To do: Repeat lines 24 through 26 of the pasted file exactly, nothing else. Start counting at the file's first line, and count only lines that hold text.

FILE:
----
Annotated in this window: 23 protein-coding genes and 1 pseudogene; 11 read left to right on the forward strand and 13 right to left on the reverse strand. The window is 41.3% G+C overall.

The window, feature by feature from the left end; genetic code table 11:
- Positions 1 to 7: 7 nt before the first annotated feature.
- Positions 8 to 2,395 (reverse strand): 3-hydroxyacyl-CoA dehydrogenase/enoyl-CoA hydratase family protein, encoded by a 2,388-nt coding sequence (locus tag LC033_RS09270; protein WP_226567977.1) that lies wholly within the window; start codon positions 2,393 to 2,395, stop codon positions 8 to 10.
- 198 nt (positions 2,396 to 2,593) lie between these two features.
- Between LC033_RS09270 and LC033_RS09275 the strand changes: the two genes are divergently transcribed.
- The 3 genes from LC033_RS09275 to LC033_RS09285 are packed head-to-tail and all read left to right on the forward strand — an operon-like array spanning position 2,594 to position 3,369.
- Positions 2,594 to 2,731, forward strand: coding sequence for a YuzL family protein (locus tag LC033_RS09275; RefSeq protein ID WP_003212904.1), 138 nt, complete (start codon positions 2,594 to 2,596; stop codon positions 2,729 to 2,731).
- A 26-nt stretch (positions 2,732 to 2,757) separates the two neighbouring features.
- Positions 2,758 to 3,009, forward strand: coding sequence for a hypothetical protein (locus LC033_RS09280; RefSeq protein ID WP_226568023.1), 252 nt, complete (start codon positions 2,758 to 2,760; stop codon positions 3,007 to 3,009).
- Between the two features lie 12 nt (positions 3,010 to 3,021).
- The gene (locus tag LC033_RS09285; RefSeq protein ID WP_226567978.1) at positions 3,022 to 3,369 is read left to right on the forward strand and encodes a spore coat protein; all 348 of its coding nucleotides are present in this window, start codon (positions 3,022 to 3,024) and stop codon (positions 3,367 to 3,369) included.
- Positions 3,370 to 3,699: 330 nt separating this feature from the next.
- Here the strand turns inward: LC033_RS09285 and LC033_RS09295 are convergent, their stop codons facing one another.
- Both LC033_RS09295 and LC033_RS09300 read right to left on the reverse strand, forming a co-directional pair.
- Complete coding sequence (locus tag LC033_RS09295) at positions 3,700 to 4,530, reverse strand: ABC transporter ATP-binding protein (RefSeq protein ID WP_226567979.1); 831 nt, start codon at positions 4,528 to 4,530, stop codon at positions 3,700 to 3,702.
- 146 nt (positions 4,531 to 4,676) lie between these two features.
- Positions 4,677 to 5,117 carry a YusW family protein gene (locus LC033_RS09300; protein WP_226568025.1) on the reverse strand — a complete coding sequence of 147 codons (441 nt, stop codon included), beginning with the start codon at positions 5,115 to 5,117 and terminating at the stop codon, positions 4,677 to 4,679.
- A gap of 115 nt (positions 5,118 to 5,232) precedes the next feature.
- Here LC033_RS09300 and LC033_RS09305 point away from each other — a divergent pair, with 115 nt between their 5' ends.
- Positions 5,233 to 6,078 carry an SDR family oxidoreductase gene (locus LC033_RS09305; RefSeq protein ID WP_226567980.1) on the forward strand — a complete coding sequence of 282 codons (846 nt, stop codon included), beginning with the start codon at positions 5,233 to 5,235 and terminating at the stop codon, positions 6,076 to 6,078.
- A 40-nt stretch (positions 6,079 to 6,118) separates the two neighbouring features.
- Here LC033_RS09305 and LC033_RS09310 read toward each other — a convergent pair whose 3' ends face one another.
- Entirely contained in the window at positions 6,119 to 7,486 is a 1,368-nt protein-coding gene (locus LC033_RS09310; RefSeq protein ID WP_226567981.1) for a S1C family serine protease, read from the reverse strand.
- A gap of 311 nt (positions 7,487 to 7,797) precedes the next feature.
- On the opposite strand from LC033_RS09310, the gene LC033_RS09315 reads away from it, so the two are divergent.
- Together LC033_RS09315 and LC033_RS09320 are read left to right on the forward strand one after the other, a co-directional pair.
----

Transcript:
- Entirely contained in the window at positions 6,119 to 7,486 is a 1,368-nt protein-coding gene (locus LC033_RS09310; RefSeq protein ID WP_226567981.1) for a S1C family serine protease, read from the reverse strand.
- A gap of 311 nt (positions 7,487 to 7,797) precedes the next feature.
- On the opposite strand from LC033_RS09310, the gene LC033_RS09315 reads away from it, so the two are divergent.